DynamoDB Talk Notes and the SSD Hot S3 Cold Pattern
Monday, May 14, 2012 at 9:15AM
Todd Hoff in Strategy

My impression of DynamoDB before attending a Amazon DynamoDB for Developers talk is that it’s the usual quality service produced by Amazon: simple, fast, scalable, geographically redundant, expensive enough to make you think twice about using it, and delightfully NoOp.

After the talk my impression has become more nuanced. The quality impression still stands. Look at the forums and you’ll see the typical issues every product has, but no real surprises. And as a SimpleDB++, DynamoDB seems to have avoided second system syndrome and produced a more elegant design.

What was surprising is how un-cloudy DynamoDB appears to be. The cloud pillars of pay for what you use and quick elastic response to bursty traffic have been abandoned, for some understandable reasons, but the result is you really have to consider your use cases before making DynamoDB the default choice.

Here are some of my impressions from the talk...

Store Hot Data in DynamoDB, Cold Data in S3, and use Hadoop/Hive to Make them Look the Same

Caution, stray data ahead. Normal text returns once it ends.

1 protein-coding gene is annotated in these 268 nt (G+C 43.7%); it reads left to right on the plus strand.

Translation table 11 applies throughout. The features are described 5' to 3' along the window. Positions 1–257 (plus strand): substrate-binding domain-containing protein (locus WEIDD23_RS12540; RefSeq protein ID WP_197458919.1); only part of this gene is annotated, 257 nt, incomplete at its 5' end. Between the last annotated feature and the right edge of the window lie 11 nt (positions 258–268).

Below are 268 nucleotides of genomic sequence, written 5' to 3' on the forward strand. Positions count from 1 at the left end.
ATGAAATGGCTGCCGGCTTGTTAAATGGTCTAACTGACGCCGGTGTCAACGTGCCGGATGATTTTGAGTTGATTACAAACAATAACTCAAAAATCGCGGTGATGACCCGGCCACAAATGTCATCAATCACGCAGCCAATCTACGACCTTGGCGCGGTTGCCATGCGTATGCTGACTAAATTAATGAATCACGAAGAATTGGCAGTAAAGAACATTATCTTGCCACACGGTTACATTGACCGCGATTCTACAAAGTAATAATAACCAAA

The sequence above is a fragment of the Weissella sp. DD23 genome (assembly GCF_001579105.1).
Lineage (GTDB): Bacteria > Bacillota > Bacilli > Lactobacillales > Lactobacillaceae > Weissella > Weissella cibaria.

One of the most interesting ideas of the talk is how a new Hadoop/Hive ecosystem is being used to act as a unifying bridge between DynamoDB and S3. The idea is that data stored in DynamoDB costs 10 times as much as data in S3, so what you want to do is move historical or cold data to S3 as soon possible and just keep the hot data in DynamoDB. For example, time series data is often stored by day, week, or month, so rather than keep all that historical time series data in DynamoDB, move it to S3 and save some money.

The problem is now you have two very different ways to access data. DynamoDB is purely programmatic access via tables and S3 is via files. How do you bridge that gap without writing a lot of code?

Using EMR and Hive sophisticated queries can be run against data in DynamoDB and S3, allowing a common data access layer against the cheapest storage option. It’s a good example of how well all these tools work together to provide a powerful ecosystem.

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